***

I'm sure I've seen this somewhere before...

SHORT: Pirate Party on Catalina Isle (Charles "Buddy" Rogers, 1935) - There are loads of these musical-comedy two-reelers doing the rounds, with guest appearances from big stars who a) never interact with each other (they clearly all filmed their parts separately), b) never speak (it must be a payment thing), and c) generally just sit near a pool eating. I'm not sure how that was considered entertainment in the 1930s, though I suppose our generation had Big Brother. I watched this one because of Lee Tracy, but his appearance only lasts for four seconds - he grins, puts a knife between his teeth and throws his head back - which is about 0.33 per cent of the running time. The rest consists of the great Chester Morris struggling with some terrible dialogue as he introduces a few unfunny walk-ons and links various unexciting musical numbers, the best of which are the Busby Berkeley-esque We're in the Money - which steals shamelessly from Gold Diggers of 1933 - and a song-and-dance duo tapping on a ship. Which means the only real reason to check it out is if you want to see a few major players of the period in garish colour (I don't think Tracy ever made a colour feature, aside from the two-strip Doctor X) or are particularly interested in the Avalon, Catalina holiday resort. (2)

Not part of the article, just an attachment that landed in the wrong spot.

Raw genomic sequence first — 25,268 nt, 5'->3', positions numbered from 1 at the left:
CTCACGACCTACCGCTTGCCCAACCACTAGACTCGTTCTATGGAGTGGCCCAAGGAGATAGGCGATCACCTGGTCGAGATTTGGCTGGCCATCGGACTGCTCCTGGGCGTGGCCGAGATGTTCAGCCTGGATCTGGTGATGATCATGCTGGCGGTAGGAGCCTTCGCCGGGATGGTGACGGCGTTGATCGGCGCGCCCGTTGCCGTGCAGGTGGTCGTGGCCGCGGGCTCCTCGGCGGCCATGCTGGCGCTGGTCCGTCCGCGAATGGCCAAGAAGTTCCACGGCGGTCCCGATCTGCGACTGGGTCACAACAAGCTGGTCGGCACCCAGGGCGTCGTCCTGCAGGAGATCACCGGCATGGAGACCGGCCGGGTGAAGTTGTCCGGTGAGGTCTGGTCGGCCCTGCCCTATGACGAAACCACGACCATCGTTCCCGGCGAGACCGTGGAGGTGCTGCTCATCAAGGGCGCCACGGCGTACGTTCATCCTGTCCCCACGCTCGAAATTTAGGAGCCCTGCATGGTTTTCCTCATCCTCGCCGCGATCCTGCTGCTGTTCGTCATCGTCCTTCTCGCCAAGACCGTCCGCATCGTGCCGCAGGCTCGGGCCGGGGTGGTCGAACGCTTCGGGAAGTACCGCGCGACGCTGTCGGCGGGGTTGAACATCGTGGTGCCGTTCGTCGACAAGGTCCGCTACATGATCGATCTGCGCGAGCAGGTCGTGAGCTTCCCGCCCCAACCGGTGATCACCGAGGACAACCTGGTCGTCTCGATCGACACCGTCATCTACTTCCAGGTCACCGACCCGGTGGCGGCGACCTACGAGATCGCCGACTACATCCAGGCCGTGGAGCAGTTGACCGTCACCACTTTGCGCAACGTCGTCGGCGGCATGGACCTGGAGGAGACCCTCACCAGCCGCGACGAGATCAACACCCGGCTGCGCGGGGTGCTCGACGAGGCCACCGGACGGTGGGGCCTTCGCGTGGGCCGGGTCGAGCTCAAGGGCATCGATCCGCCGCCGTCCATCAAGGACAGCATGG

Wednesday, 16 May 2012

Frank Borzage - Reviews #116

I reviewed the films on the BFI's Frank Borzage Vol. 1 DVD here - they're both fantastic (the films, not the reviews). Vol. 2 is more of a mixed bag. The first write-up is very heartfelt and about all high-falutin' things. The other two are mostly jokes:


*SPOILERS FOR VARIOUS BORZAGE FILMS, INCLUDING THIS ONE*
Lucky Star (Frank Borzage, 1928)
- "Last night I dreamt that somebody loved me," Morrissey once moaned. "No hope, no harm, just another false alarm." There's surely no-one living who hasn't, before ultimately finding some excellent brunette who also likes Melvyn Douglas, woken up with a hollowness in their middle, wishing those heady, involuntary ramblings of the previous hours were real. It's only Frank Borzage, though, who ever came close to capturing the gentle, lazy, in-sync rhythms of a romantic dream. Yes, his silent dramas feature mad dashes to the finish, with near-biblical love-fuelled miracles that restore mobility, faith and even life itself, but it's the tender mid-sections that are often the most remarkable (Street Angel is the glorious exception), rich in exploration and that most underrated of emotions - fondness - as the characters quietly circle one another in a dance of romance. Love stories in Borzage films honour honesty, patience and selflessness, while celebrating quirks of human behaviour rarely lauded on screen: naivety, innocence and loyalty beyond measure. While the forces manipulating his characters can seem clunky or excessively melodramatic - if in doubt, he tends to just send Charlie Farrell to war in France - the central duo, and the love between them, always ring utterly true. In their purest, sweetest incarnations these characters are played by Janet Gaynor and Farrell. While he was more of a star than an actor, she was unquestionably and invigoratingly both. I'm not sure I've ever seen an actress with such a startling, natural precision of emotion.